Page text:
Over the last few years, I have always kept an eye out for collections of free Photoshop brushes. Today – after epic amount of time thinking about it – I actually started to make my own.

Here are some things to lookout for as you setup your custom brushes:

  • Use a grayscale image. The background must be white and the stroke tip black. This image illustrates the kind of thing you want to setup, before you make your marquee selection and select Edit/ Define Brush Preset:
  • There’s scant info in the Help, but it does uh, help. You probably already realize that if you are running an older version of Photoshop, the Adobe knowledge base tends to wither and die on the vine for the older versions (such as CS3). The basic steps ought to remain the same.
  • Save your brushes in your own collections. By saving your custom Brushes to an external .ABR (Adobe Photoshop Brush file), you’ll be able to reload it in case you need to delete your preferences (where the built-in set resides by default). And you will need to delete your preferences.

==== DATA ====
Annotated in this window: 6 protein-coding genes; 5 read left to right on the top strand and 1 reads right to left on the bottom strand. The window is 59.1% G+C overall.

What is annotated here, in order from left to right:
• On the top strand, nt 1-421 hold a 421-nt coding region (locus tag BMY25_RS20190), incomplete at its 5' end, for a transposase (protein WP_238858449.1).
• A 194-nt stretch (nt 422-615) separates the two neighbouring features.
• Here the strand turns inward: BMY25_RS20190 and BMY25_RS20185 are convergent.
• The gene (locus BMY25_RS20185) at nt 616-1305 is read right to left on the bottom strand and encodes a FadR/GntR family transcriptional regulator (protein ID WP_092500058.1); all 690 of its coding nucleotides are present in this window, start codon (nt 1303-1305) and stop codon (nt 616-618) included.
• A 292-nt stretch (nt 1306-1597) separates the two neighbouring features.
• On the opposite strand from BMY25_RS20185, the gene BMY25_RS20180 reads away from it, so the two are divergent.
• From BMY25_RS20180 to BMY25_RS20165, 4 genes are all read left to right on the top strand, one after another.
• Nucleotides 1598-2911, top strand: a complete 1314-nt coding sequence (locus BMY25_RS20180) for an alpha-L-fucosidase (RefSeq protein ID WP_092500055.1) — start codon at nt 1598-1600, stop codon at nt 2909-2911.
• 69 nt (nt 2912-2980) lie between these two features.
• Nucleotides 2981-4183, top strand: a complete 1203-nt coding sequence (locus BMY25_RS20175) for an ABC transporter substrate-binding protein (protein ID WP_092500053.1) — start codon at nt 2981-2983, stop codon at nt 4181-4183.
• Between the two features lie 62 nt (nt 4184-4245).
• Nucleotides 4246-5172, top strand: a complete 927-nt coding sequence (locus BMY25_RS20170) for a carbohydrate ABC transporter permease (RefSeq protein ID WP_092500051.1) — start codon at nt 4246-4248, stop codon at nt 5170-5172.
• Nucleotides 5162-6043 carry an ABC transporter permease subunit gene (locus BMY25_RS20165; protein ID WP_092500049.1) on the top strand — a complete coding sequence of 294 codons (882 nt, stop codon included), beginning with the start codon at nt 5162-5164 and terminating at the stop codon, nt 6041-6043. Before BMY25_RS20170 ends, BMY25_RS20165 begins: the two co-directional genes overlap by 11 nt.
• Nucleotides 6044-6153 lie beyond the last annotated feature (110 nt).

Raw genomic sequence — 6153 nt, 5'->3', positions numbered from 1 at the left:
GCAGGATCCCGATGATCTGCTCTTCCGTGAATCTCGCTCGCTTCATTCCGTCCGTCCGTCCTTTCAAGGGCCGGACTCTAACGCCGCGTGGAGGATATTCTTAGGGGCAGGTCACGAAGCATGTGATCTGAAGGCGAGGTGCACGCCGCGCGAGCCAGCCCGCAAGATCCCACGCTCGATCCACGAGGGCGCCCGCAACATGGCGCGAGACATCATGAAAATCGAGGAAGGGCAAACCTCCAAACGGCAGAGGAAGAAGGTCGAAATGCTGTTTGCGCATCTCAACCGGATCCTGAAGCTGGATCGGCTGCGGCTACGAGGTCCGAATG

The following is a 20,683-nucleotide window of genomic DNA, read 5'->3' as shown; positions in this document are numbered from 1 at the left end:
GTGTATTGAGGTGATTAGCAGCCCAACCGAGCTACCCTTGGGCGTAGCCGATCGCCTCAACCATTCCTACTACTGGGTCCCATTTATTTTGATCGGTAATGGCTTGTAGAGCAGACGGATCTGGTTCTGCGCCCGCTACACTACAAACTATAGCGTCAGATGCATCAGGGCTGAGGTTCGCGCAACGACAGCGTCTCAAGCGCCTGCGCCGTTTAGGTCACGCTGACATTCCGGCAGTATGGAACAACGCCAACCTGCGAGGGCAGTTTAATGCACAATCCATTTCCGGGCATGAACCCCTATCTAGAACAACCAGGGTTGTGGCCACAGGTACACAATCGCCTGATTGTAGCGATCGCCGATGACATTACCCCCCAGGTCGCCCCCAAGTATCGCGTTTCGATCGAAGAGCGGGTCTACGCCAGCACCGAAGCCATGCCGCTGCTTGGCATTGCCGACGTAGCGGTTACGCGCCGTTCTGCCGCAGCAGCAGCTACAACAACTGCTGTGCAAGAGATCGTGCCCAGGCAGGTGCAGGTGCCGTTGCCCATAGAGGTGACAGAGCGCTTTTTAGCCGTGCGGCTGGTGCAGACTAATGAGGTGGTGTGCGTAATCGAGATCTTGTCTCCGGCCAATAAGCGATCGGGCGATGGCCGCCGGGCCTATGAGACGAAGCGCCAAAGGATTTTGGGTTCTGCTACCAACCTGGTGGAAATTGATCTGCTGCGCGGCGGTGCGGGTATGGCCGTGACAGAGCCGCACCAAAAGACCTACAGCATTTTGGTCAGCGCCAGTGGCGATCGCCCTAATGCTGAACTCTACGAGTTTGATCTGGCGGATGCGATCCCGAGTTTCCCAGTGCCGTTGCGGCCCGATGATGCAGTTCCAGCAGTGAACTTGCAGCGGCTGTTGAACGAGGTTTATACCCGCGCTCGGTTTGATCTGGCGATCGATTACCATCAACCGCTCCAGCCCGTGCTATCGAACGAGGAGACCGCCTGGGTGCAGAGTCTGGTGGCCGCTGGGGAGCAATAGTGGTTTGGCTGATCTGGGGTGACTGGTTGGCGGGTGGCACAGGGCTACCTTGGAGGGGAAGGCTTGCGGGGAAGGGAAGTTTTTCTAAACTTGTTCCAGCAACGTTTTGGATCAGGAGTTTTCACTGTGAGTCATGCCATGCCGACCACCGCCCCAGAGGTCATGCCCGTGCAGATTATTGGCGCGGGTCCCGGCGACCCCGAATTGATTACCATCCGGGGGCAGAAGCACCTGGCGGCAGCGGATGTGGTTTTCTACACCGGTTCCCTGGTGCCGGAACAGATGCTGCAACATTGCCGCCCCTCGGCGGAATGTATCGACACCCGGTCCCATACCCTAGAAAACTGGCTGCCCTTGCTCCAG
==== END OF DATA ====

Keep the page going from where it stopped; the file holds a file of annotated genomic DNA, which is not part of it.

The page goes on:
• Options in the Brush palette allow you to flip along the X, Y, or both. This allows one Brush to perform multiple duties for variety – you don’t want too much of a rubber-stamped look (unless that is your intent creatively) – but neither is it necessary to save multiple brush orientations.

I was able to quickly put this image together using the above Brush, plus one other similar to it:

For inspiration, make sure to check out free Photoshop brushes at Brusheezy and get cracking!